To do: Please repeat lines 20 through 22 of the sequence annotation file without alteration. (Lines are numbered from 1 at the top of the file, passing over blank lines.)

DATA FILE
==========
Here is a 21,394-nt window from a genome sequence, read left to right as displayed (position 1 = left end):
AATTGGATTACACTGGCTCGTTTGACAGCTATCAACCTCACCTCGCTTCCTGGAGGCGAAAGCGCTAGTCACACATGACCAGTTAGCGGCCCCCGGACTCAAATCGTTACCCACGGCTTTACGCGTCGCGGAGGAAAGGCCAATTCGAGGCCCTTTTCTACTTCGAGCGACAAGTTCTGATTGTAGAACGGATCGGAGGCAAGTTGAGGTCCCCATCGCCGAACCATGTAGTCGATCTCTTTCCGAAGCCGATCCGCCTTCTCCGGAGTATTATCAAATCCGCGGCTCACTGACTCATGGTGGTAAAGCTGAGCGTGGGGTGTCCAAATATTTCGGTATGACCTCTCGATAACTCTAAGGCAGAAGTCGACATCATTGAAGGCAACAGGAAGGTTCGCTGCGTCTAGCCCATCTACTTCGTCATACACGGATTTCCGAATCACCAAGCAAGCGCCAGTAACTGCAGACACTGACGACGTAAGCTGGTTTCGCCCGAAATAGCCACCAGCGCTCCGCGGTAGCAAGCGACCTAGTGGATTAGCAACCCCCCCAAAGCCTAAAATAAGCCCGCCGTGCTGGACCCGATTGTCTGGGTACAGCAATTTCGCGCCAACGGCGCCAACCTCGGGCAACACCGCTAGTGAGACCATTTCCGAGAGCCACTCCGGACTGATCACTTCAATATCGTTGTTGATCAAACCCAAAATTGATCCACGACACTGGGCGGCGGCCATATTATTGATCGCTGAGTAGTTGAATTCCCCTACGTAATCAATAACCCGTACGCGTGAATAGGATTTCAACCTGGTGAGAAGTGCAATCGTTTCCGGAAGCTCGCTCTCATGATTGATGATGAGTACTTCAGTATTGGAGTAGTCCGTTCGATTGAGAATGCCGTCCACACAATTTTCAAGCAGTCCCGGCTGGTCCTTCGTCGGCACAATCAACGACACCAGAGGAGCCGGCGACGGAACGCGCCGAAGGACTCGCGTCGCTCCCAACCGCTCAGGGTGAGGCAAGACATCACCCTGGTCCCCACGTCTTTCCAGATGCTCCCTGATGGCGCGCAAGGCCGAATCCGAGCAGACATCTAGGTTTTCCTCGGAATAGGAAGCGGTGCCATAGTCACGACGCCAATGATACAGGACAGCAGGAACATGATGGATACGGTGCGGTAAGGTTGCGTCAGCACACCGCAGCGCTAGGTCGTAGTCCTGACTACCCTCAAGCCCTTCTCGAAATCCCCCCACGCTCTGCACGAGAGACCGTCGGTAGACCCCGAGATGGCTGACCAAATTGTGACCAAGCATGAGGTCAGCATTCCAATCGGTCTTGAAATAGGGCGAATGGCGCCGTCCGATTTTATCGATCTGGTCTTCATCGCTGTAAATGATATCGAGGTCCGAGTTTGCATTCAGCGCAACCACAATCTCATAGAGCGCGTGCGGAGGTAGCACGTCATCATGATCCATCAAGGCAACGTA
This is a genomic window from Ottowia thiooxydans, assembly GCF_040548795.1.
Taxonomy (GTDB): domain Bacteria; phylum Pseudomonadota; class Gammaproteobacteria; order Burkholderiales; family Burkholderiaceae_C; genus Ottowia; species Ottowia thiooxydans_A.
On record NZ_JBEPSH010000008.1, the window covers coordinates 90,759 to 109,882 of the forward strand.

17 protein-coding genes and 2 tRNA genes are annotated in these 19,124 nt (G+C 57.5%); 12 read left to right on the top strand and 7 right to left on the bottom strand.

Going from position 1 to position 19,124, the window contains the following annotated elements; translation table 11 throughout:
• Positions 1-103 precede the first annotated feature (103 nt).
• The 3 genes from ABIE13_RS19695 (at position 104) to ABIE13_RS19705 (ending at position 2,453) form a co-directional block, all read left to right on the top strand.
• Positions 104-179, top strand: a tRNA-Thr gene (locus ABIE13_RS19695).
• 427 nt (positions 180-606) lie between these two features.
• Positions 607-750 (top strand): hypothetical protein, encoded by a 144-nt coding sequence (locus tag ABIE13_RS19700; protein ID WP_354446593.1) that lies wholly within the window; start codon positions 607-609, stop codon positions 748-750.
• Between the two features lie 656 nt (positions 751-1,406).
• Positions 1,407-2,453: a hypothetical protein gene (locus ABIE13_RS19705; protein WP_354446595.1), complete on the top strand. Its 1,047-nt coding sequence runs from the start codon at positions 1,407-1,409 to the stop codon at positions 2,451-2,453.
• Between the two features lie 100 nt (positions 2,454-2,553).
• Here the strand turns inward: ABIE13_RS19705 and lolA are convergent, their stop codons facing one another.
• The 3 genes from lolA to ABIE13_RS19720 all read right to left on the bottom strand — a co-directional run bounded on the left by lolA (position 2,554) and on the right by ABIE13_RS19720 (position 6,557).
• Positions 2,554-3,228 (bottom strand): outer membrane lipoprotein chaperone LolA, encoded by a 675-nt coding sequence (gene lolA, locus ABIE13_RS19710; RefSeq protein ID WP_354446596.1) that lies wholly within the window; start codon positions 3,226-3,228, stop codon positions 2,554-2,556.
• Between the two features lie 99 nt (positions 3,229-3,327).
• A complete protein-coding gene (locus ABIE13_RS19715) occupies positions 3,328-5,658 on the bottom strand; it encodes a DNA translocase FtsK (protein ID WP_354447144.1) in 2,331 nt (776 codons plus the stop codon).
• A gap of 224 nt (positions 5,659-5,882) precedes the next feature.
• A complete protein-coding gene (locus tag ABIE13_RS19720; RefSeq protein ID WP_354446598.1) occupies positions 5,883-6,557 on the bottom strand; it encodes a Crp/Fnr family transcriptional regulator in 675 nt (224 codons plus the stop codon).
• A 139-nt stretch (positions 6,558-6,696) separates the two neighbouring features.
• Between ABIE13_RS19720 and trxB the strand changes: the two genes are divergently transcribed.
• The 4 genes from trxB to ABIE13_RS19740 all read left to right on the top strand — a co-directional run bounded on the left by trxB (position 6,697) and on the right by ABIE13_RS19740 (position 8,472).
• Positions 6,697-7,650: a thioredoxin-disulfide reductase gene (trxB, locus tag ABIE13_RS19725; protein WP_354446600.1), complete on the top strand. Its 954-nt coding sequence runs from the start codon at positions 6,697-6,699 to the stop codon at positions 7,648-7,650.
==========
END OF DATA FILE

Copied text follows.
• A complete protein-coding gene (locus ABIE13_RS19715) occupies positions 3,328-5,658 on the bottom strand; it encodes a DNA translocase FtsK (protein ID WP_354447144.1) in 2,331 nt (776 codons plus the stop codon).
• A gap of 224 nt (positions 5,659-5,882) precedes the next feature.
• A complete protein-coding gene (locus tag ABIE13_RS19720; RefSeq protein ID WP_354446598.1) occupies positions 5,883-6,557 on the bottom strand; it encodes a Crp/Fnr family transcriptional regulator in 675 nt (224 codons plus the stop codon).